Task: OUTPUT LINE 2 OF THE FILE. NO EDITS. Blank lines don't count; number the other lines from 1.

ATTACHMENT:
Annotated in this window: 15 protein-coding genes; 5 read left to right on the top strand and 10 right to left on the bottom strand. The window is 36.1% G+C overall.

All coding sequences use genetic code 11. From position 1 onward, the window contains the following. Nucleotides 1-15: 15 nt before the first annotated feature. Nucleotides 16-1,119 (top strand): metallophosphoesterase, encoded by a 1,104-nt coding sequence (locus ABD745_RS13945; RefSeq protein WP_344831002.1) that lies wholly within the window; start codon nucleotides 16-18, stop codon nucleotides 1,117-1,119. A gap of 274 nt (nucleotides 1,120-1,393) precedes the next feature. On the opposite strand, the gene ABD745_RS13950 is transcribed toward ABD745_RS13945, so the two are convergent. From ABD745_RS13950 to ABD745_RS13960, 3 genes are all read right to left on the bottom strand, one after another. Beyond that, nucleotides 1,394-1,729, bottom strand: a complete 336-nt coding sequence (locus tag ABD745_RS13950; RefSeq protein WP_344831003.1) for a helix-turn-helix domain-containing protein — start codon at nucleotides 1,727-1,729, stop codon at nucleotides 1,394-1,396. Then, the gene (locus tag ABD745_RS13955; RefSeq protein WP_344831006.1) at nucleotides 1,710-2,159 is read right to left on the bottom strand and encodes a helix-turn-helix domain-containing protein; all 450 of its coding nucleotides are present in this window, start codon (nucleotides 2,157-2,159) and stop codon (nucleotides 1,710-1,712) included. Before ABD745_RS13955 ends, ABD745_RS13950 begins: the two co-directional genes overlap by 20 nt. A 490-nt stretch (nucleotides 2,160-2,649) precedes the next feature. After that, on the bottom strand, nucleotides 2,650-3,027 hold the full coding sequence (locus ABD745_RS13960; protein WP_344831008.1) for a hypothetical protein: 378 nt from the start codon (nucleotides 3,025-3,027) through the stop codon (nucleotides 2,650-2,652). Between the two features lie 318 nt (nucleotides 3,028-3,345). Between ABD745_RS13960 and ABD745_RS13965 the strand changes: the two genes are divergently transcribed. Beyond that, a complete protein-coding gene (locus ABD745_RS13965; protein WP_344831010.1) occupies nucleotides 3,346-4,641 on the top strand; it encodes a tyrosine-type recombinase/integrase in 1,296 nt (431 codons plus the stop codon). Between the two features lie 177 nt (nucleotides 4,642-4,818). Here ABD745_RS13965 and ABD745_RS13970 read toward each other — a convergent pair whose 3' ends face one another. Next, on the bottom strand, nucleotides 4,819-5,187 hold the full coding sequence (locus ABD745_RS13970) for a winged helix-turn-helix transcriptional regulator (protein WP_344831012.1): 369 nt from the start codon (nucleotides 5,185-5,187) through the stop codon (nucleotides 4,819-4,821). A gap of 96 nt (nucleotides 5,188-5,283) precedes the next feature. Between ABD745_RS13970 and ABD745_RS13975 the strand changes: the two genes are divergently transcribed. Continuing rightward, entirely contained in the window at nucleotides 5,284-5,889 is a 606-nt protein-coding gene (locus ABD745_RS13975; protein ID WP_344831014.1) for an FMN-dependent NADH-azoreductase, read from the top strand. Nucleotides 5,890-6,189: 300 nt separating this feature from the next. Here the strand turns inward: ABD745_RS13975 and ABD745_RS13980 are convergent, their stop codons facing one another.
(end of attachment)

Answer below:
All coding sequences use genetic code 11. From position 1 onward, the window contains the following. Nucleotides 1-15: 15 nt before the first annotated feature. Nucleotides 16-1,119 (top strand): metallophosphoesterase, encoded by a 1,104-nt coding sequence (locus ABD745_RS13945; RefSeq protein WP_344831002.1) that lies wholly within the window; start codon nucleotides 16-18, stop codon nucleotides 1,117-1,119. A gap of 274 nt (nucleotides 1,120-1,393) precedes the next feature. On the opposite strand, the gene ABD745_RS13950 is transcribed toward ABD745_RS13945, so the two are convergent. From ABD745_RS13950 to ABD745_RS13960, 3 genes are all read right to left on the bottom strand, one after another. Beyond that, nucleotides 1,394-1,729, bottom strand: a complete 336-nt coding sequence (locus tag ABD745_RS13950; RefSeq protein WP_344831003.1) for a helix-turn-helix domain-containing protein — start codon at nucleotides 1,727-1,729, stop codon at nucleotides 1,394-1,396. Then, the gene (locus tag ABD745_RS13955; RefSeq protein WP_344831006.1) at nucleotides 1,710-2,159 is read right to left on the bottom strand and encodes a helix-turn-helix domain-containing protein; all 450 of its coding nucleotides are present in this window, start codon (nucleotides 2,157-2,159) and stop codon (nucleotides 1,710-1,712) included. Before ABD745_RS13955 ends, ABD745_RS13950 begins: the two co-directional genes overlap by 20 nt. A 490-nt stretch (nucleotides 2,160-2,649) precedes the next feature. After that, on the bottom strand, nucleotides 2,650-3,027 hold the full coding sequence (locus ABD745_RS13960; protein WP_344831008.1) for a hypothetical protein: 378 nt from the start codon (nucleotides 3,025-3,027) through the stop codon (nucleotides 2,650-2,652). Between the two features lie 318 nt (nucleotides 3,028-3,345). Between ABD745_RS13960 and ABD745_RS13965 the strand changes: the two genes are divergently transcribed. Beyond that, a complete protein-coding gene (locus ABD745_RS13965; protein WP_344831010.1) occupies nucleotides 3,346-4,641 on the top strand; it encodes a tyrosine-type recombinase/integrase in 1,296 nt (431 codons plus the stop codon). Between the two features lie 177 nt (nucleotides 4,642-4,818). Here ABD745_RS13965 and ABD745_RS13970 read toward each other — a convergent pair whose 3' ends face one another. Next, on the bottom strand, nucleotides 4,819-5,187 hold the full coding sequence (locus ABD745_RS13970) for a winged helix-turn-helix transcriptional regulator (protein WP_344831012.1): 369 nt from the start codon (nucleotides 5,185-5,187) through the stop codon (nucleotides 4,819-4,821). A gap of 96 nt (nucleotides 5,188-5,283) precedes the next feature. Between ABD745_RS13970 and ABD745_RS13975 the strand changes: the two genes are divergently transcribed. Continuing rightward, entirely contained in the window at nucleotides 5,284-5,889 is a 606-nt protein-coding gene (locus ABD745_RS13975; protein ID WP_344831014.1) for an FMN-dependent NADH-azoreductase, read from the top strand. Nucleotides 5,890-6,189: 300 nt separating this feature from the next. Here the strand turns inward: ABD745_RS13975 and ABD745_RS13980 are convergent, their stop codons facing one another.